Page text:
Poor Dorothy Jackson. As a first-year drama teacher, Ms. Jackson (Lauren D. Salvo) innocently casts a Muslim student named Majidah (Isra El-salihie) to play the titular role in a high school production of The Diary of Anne Frank at Briarfield Academy. Dorothy has chosen the plucky young actress because, well… Majidah is the best qualified person for the role. Dorothy’s decision, however, sparks outrage with many in the affluent, suburban Connecticut town. The protesters include the Parents’ Council, some members of the Jewish community, and some of the theater department’s funders, who have ties to the political right. The school’s openly gay headmaster Randall (David M. Farrington) and his husband/assistant Darrell (Bruce Jones) want to take the path of least resist-ance by shutting down the play in the middle of rehearsals— possibly replacing it with a less “controversial” production (Neil Simon, maybe?) and a new director. such as the more compliant Ms. Levine (Becca Lish). The animated headmaster shows Dorothy a letter from one “high profile” protester, who disapprovingly claims that casting a Muslim girl as “the most famous Jewish girl in history” would be like forcing the audience to watch “Anne Frank in the Gaza Strip”.
“Anne Frank In the Gaza Strip”. Hmmm…
That’s the name of Monica Bauer’s timely new political comedy, directed by Shaun Peknic and enjoying a run at New York City’s Clemente Center as part of the Planet Connections Theatre Festivity. After the new play’s initial scenes of the high school’s controversial casting of Miss Frank, the piece soon takes a Wizard of Oz-inspired, fantastical turn: Our Dorothy accidentally gets conked on the head, transporting the cast of high-spirited characters into another stage: the set of the World Premiere of— you guessed it— “Anne Frank in The Gaza Strip”, set in Jerusalem in 2014 B.T. (”Before Trump”). Randall the headmaster (now “Reuben”) and Darrell (now “Daniel”) are reincarnated in the role of Israeli Shin Bet agents, complete with hyper-masculinized drag and guns— although it doesn’t slow down their hilariously non-stop marital bickering. The young Muslim high school girl re-appears as “Mary”, an enigmatic child who may or may not be a threat to Israeli national security. Dorothy, the beleaguered high school teacher, appears in the hallucinatory production as a child psychiatrist who states that she’s there to “protect” Mary. But just who is this wide-eyed little girl? And what is her connection to Anne Frank? Adding yet another layer to the metaphysical goings-on, even Dorothy’s post-head trauma vision is not without attempted intervention by outside forces (Put another way, EVERYONE has their own self-serving opinions…)— which allows for even more surreal hilarity and concurrent keen insight into American political and entertainment culture. People, get ready: No one is safe! (Neil Simon takes a particular beating.)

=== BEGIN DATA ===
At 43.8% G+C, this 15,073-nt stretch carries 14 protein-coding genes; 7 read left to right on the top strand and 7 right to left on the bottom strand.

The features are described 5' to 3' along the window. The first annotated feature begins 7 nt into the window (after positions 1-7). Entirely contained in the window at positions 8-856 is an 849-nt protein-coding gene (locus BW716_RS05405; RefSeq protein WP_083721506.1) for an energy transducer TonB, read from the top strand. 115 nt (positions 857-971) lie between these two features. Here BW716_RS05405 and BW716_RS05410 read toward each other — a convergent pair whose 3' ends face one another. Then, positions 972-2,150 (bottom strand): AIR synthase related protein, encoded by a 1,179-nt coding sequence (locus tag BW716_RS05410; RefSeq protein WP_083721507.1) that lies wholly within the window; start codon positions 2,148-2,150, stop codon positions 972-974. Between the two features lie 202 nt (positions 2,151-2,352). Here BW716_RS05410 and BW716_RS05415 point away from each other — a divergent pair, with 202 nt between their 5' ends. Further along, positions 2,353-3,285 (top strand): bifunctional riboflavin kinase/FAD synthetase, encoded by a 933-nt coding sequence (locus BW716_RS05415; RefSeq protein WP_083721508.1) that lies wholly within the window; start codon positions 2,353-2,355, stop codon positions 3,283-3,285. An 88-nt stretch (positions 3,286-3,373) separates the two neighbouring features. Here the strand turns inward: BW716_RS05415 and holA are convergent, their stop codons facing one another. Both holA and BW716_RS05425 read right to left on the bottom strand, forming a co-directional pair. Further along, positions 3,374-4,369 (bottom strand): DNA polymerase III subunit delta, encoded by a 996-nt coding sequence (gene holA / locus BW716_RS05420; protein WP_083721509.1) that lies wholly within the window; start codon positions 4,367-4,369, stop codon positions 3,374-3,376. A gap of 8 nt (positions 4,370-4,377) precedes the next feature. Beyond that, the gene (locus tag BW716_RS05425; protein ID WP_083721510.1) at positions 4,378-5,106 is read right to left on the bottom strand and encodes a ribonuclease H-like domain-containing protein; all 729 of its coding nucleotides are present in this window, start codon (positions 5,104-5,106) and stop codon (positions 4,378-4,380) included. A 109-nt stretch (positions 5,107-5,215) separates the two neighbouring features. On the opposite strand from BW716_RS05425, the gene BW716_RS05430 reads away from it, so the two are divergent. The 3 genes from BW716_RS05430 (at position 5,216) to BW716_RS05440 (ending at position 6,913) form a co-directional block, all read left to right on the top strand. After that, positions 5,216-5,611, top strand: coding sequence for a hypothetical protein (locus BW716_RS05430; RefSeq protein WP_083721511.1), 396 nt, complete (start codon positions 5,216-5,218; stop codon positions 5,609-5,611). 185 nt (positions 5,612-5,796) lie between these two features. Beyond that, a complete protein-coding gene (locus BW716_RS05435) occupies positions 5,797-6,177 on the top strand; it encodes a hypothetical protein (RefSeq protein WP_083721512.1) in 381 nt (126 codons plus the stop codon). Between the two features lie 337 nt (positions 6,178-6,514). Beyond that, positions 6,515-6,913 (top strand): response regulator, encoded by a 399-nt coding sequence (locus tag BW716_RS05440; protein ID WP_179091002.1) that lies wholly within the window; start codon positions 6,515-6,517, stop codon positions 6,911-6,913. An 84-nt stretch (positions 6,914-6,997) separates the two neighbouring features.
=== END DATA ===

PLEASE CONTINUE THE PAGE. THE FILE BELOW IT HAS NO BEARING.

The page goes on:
With equal doses of smart comedy and shrewd exploration of political and social mores, Anne Frank in the Gaza Strip’s “play within a play”- style offers a truly original theater experience. Playwright Bauer doesn’t waste a single line of dialogue, and Director Peknic doesn’t waste a single minute of running time in this amazingly fast-moving, intriguing piece . The cast is flawless in their comic talents, especially with the humorous yet loving chemistry between David M. Farrington’s Streisand-worshiping headmaster and Bruce Jones as his equally lively (and equally Streisand-worshiping) partner. John Fico is also hilarious in a double role: as the “F”-bomb-dropping but kind-hearted maintenance man Bobby, and later on as an acerbic and snappy director named “Barry”. As Dorothy, Lauren D. Salvo is magnetically engaging, while Isra El-salihie— in the difficult role of playing a mysterious child— is a revelation. Rounding out the cast are Andrew Dahreddine, showing some impressively over-the-top charms as both Jonathan and yet another revisionist version of “Anne Frank”; and Becca Lish as the deliciously deadpan Ms. Levine/“Leslie”.
Despite the occasionally larger-than-life characters and their comedic situations, however, the themes explored in Bauer’s Anne Frank in the Gaza Strip are VERY real— and they are more important than ever as we enter the second half of a politically and socially tense year. Most of us who follow the entertainment business are familiar with the occasional racial, ethnic, and gender casting controversies that rises up in the worlds of theater and cinema. The “cause célèbre” that ignites the comedy and drama in Anne Frank in the Gaza Strip, however, only serves to turn the spotlight onto to the real-life and often disturbing aspects of the modern human experience— censorship, prejudice, violence, political differences, blind loyalty, and war dramas among them. In the play’s fantasy sequence, both Dorothy Jackson and the audience eventually do discover the true story behind the mysterious little girl named “Mary”, as the play shifts from comedy to drama. Through that, the audience learns (or re-learns, for anyone who has actually read Anne Frank’s diary…) that Ms. Frank’s tragic story is more universal and timeless than ever in 2017. That said, that’s just one of the many important messages delivered in Anne Frank in the Gaza Strip. In between the laughs, there are many more.
Anne Frank in the Gaza Strip continues through Sunday, July 9, as part of The Planet Connections Theatre Festivity, at the Flamboyan Theater in The Clemente Center, 107 Suffolk Street, New York City. Visit www.PlanetConnections.org for tickets and more information.